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June 17, 2007

Search Results that Enhance a Text

Google has an interesting patent that describes the philosophy behind Google AJAX Search API (also known as user-distributed search), a way to bring the search results to the user.
In an increasingly networked world, users frequently use online sources to create and exchange information. Email, instant messaging (IM), message boards, websites, and blogs are all existing communication technologies through which users can create and distribute content to other users. Frequently, in creating such content, a user may wish to reference other online information sources. For example, a user authoring an email may use a browser to navigate to a web page that the user would like to reference in the email, copy the link (e.g., the uniform resource locator (URL)) from the browser to a "clipboard," and then paste the link from the clipboard into the email. In this manner, the user can create an email message that contains links that are accessible by an eventual reader of the email.

Search engines are a popular tool through which users enter a search query describing information of interest and receive back documents or links to documents that relate to the search query. Frequently, when "researching" content for an email message, IM message, message board post, website post, or blog post, the user may perform one or more searches using one or more search engines to locate online documents relevant to the content. The user may then copy a link into the document using the above-described method of copying and pasting a link to the document. This process for annotating user created content can be tedious, difficult to perform for average users, and often results in textual links in the final content that can be difficult to read.

The patent suggests implementing a sidebar that lets you perform searches and easily include the results in the post or message. Another interesting idea is to show implicit search results based on what you type.
Instead of waiting for a user to provide a search query, the UDS may automatically generate search queries based on, for example, entity recognition techniques performed using the content entered by the user. (..) Entity recognition techniques are generally known in the art, and may include, for example, techniques designed to recognize entities such as products, places, organizations, or any other entities that tend to be subjects of searches. The entity recognition techniques can be based on linguistic grammar models or statistical models. In one possible implementation, the entity recognition techniques may be particularly adopted to locate terms that correspond to commercial products or terms that define an address, such as a postal address. In other possible implementations, the entity recognition techniques may be particularly biased to locate terms that are associated with a profile of the user, such as profile explicitly generated by the user (e.g., by the user filling out a questionnaire) or a profile automatically generated for the user, such as a profile based on the user's search history or based on documents created by the user.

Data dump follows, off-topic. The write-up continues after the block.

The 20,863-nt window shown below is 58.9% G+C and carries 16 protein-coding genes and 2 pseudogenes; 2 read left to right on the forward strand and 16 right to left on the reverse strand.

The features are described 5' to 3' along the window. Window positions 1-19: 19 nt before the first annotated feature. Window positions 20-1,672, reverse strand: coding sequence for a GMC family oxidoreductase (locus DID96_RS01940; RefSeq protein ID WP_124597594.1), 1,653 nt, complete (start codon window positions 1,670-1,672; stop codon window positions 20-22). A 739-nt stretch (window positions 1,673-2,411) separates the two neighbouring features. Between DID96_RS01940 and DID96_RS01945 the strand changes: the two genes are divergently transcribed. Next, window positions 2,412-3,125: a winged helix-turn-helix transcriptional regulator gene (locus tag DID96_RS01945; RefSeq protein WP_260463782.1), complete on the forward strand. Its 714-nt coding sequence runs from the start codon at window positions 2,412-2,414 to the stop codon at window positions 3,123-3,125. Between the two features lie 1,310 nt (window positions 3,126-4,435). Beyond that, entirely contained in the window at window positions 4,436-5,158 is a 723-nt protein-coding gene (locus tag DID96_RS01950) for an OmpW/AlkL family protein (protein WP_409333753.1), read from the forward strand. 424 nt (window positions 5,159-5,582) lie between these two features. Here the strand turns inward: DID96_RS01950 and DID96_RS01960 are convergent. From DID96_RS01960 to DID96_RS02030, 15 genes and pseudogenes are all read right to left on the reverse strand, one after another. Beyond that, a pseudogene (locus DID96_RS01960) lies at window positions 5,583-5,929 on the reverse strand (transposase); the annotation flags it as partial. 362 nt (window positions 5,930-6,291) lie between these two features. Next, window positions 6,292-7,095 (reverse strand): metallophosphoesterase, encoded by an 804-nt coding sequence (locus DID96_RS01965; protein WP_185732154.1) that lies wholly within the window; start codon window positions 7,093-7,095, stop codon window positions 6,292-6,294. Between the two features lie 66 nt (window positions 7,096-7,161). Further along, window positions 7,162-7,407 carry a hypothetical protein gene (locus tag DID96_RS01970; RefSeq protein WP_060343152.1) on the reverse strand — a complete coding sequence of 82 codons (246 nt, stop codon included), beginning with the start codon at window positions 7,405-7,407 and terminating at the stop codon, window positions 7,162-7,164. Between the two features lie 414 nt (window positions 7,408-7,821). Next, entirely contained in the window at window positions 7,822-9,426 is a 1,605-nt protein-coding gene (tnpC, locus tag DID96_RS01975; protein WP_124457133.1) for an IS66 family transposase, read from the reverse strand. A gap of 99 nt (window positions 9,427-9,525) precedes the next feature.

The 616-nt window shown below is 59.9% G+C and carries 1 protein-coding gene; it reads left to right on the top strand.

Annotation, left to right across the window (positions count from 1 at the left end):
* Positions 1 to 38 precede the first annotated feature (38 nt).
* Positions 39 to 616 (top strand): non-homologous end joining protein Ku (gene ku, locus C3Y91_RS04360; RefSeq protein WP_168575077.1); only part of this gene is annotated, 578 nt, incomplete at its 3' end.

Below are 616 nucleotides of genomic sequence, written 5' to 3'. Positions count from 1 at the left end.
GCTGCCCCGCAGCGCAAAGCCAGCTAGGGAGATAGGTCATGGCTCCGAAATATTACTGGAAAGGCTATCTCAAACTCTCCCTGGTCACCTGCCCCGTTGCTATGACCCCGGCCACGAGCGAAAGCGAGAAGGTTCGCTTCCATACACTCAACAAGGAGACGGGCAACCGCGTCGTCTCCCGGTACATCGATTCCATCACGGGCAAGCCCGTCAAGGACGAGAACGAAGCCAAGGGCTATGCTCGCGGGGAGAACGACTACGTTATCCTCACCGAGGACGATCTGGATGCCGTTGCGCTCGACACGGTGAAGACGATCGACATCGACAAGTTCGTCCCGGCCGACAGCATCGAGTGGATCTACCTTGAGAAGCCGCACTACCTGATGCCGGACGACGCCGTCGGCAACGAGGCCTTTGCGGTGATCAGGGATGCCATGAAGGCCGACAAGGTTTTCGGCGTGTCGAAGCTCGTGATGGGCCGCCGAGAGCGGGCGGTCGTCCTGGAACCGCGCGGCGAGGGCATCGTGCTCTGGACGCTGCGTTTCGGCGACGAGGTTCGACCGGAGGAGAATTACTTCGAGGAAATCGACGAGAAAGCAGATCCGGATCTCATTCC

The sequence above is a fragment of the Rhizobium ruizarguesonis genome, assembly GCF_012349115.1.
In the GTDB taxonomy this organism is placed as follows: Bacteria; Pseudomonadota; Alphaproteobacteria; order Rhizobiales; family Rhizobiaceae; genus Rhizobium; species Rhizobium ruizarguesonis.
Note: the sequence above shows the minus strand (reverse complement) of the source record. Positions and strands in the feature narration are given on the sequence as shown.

This could be the first step towards a rich text editor smart enough to suggest relevant information for what you write and to auto-complete recurrent titles, names or ideas. One of the best existent applications for user-distributed search is Linkify, a bookmarklet that lets you place links in a text box using navigational queries.

{via SEO by the Sea}


  1. I use Linkify (per your suggestion in an earlier post). It's great! Now for example if I want to cite something about Satan , you'll know exactly who I'm talking about.

  2. But will it blend?

    haha just trying Linkify... it's awesome! i wish it worked in gmail though!!

  3. At first reading it sounds terrible. Like the bloody paper clip in 'Office'.


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